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64 Summary of Results Table 44 shows a summ ary of the tests con d ucted and results obtained. Next in Chapter 5, the results of the tests will be further discussed. Table 4 4 Test Sequence s and Results Software test s equence Test 1A Test 1B Test 2 Test 3 Test 4 Test 5A Sequence Test m odel Revit Architecture Test m odel Revit Architecture Test m odel Revit Architecture Test m odel Revit Architecture Test m odel Revit Architecture Test m odel Revit Architecture Navisworks Navisworks Navisworks Navisworks Navisworks Globe Link e xtension K ML f ile KML f ile KML f ile KML f ile KML f ile KML f ile e xport ArcScene software: d irect i mport ArcScene software: q uick i mport ERSI KML2SHP version 2.3 ArcScene software: d ata i nteroperability and c ustom f ormats ArcGlobe software Google Earth Software tes t s equence Test 5B Test 5C Test 6 Test 7 Test 8A Test 8B Sequence ArcMap software Google Earth image Test m odel Revit Architecture with and without coordinates Test m odel 20' x 20' Revit Architecture Test m odel Revit Architecture Test m odel Revit A rchitecture KML f ile K ML f ile IFC file export IFC file export IFC file export IFC file export Revit Architecture Revit Architecture ArcScene software q uick i mport Notepad b inary c ode m odification ArcMap softwaree ditor m ove b uilding ArcMap soft ware e ditor s cale b utton Globe Link i mport Globe Link i mport Nemetschek ArcScene ArcScene software b uilding s traight l ine ArcMap software

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65 CHAPTER 5 ANALYSIS OF RESULTS Test s 1A and 1B : Arc Scene S oftware and KML Files The two at tempts made to import KML files into Arc Scene software were both unsuccessful. Both import s resulted in the placemark layer being assigned Z values without a field in the attribute tabl e that had a quantitative value. B ecause there was not a quantitative value, there was not a starting point to base the extrusion on. ArcScene software has the capacity to export 2D KML files, but the capacity to view 3D KML files is not available. The geo database created by the quick import option lost a significant amount of information in the file conv ersio n. All of the data that was stored in the KML / KMZ format was compressed into a series of objects in the placemark attribute table. Test 2 : KML to Shape file Conv ersi on The KML to shape file converter provided by ESRI is not applicable for the software being used in this research. The most applicable and current KML converter for the software used in this research was the data interoperability function found in ArcToolbox software Test 3 : KML Custom Formats Converter The geo database created by the custom formats KML converter provides column headings that are more detailed, but the supporting data was null providing no supporting data to the attribute table. The information in the attribute table was the mos t valuable component of GIS. Thus, if the converter creating the database was absent from data then the software was not performing correctly.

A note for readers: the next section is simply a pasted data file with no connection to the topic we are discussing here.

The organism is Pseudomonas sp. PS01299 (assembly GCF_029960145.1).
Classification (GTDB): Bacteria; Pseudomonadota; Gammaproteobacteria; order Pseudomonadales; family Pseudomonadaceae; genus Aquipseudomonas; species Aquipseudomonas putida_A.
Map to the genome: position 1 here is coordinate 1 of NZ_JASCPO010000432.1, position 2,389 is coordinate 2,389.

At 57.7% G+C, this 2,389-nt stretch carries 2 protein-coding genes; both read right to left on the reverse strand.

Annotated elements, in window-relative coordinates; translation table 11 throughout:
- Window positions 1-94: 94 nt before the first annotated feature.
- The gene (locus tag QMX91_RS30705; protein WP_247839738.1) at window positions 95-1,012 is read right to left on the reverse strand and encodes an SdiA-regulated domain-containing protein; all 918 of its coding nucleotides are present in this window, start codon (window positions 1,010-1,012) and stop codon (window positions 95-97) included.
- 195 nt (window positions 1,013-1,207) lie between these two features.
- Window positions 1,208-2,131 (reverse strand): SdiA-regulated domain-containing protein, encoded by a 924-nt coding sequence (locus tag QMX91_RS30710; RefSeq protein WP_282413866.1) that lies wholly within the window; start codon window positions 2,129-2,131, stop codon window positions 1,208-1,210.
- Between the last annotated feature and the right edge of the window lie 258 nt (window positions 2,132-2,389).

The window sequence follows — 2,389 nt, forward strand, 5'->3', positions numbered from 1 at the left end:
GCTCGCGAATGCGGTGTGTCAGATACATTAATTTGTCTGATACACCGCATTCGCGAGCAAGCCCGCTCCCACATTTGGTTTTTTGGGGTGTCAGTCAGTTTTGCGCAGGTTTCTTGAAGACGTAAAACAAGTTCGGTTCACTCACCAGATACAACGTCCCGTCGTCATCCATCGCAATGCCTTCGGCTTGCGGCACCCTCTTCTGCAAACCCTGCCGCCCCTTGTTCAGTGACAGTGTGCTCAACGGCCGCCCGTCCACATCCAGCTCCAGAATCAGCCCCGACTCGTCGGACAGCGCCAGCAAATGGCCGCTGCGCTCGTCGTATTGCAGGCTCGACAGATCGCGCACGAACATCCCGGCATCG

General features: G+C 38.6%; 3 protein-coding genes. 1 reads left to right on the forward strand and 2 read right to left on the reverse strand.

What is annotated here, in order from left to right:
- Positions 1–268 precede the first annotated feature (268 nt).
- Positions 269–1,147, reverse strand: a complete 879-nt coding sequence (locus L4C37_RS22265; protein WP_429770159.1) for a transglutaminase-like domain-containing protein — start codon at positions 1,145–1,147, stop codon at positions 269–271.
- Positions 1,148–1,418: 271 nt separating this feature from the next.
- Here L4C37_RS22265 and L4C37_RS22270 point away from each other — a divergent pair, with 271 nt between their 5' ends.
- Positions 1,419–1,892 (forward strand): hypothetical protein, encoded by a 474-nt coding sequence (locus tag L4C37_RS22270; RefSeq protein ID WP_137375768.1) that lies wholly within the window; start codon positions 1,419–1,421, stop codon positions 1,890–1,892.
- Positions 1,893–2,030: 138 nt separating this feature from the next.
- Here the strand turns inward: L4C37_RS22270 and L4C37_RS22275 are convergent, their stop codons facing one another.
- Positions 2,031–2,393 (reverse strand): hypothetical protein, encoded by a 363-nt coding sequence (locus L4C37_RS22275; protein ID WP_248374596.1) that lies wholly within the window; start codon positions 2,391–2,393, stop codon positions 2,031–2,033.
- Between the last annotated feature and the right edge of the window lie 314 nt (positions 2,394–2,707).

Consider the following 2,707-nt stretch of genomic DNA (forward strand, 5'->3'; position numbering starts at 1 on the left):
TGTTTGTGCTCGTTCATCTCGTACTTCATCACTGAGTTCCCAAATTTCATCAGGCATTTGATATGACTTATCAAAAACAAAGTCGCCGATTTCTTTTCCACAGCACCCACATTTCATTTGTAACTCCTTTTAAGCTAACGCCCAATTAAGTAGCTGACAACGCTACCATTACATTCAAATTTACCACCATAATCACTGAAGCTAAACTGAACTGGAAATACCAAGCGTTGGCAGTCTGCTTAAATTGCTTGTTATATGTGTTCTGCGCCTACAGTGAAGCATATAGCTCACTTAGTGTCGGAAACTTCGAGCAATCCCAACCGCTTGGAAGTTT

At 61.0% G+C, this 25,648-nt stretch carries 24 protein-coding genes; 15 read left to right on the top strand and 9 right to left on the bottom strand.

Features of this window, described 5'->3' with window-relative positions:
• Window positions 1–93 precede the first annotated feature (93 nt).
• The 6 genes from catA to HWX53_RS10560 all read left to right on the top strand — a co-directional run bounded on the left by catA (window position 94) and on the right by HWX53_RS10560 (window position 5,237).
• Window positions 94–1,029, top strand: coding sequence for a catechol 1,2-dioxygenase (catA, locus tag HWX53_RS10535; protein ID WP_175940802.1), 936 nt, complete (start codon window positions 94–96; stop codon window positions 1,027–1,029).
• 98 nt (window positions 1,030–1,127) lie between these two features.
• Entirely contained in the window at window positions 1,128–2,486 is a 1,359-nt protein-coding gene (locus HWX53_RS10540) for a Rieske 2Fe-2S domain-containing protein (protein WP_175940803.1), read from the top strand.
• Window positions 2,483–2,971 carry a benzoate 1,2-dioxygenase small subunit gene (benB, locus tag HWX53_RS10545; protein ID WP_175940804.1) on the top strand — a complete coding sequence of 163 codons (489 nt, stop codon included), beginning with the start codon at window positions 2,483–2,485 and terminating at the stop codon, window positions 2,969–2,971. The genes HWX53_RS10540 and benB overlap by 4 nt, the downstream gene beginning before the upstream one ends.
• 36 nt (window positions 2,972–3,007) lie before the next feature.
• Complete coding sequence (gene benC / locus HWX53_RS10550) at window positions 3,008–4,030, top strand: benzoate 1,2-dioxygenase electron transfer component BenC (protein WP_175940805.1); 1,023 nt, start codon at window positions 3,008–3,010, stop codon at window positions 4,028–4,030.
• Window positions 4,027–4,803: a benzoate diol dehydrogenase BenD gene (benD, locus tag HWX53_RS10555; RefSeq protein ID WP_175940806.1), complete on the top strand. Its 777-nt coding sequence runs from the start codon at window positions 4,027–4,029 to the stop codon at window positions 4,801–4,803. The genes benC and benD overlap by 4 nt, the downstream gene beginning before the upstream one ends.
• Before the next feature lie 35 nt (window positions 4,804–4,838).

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66 When the geo database created by the custom formats converter was loaded into ArcGlobe software the resulting placemark indicated that the onl y information that was transferred, was the latitude and longitude of the building. The features of the building were lost in the conv ersi on of the KML file to the geo database. The custom formats KML conver ter involves mu ltiple steps. The benefit received from employing the custom converter was not equivalent to the time spent going through the process of creating a custom format converter. The custom format converter is not recommended as an option to create 3D KML file s in ArcGIS software Series Four Test : KML to Arc Globe S oftware ArcGlobe software can be used to display KML files and shape files, as they both are able to be directly imported into the software. The software is a great source for disaster management officials to view the interior of the building and remove layers. The building is accurately depicted with surrounding topology, but the imagery presently available is so low in quality that there is not much benefit. The end user would have to add thei r imagery for the software to be beneficial with the surrounding topology. The software is limited for the use of cartography as it does not create maps similar to ArcMap software Test s 5A, 5B and 5C : Autodesk Revit Extensions Globe Link: Exporting KML Files When the building is exported to Google Earth it is placed in an arbitrary location, unless the shared coordinates are assigned in Autodesk Revit Architecture software prior to export The geometry of the building does not stay consistent wit h the geometry that was modeled. The skewed geometry does not make exporting Autodesk Revit Architecture software files directly to KML files the premium choice, because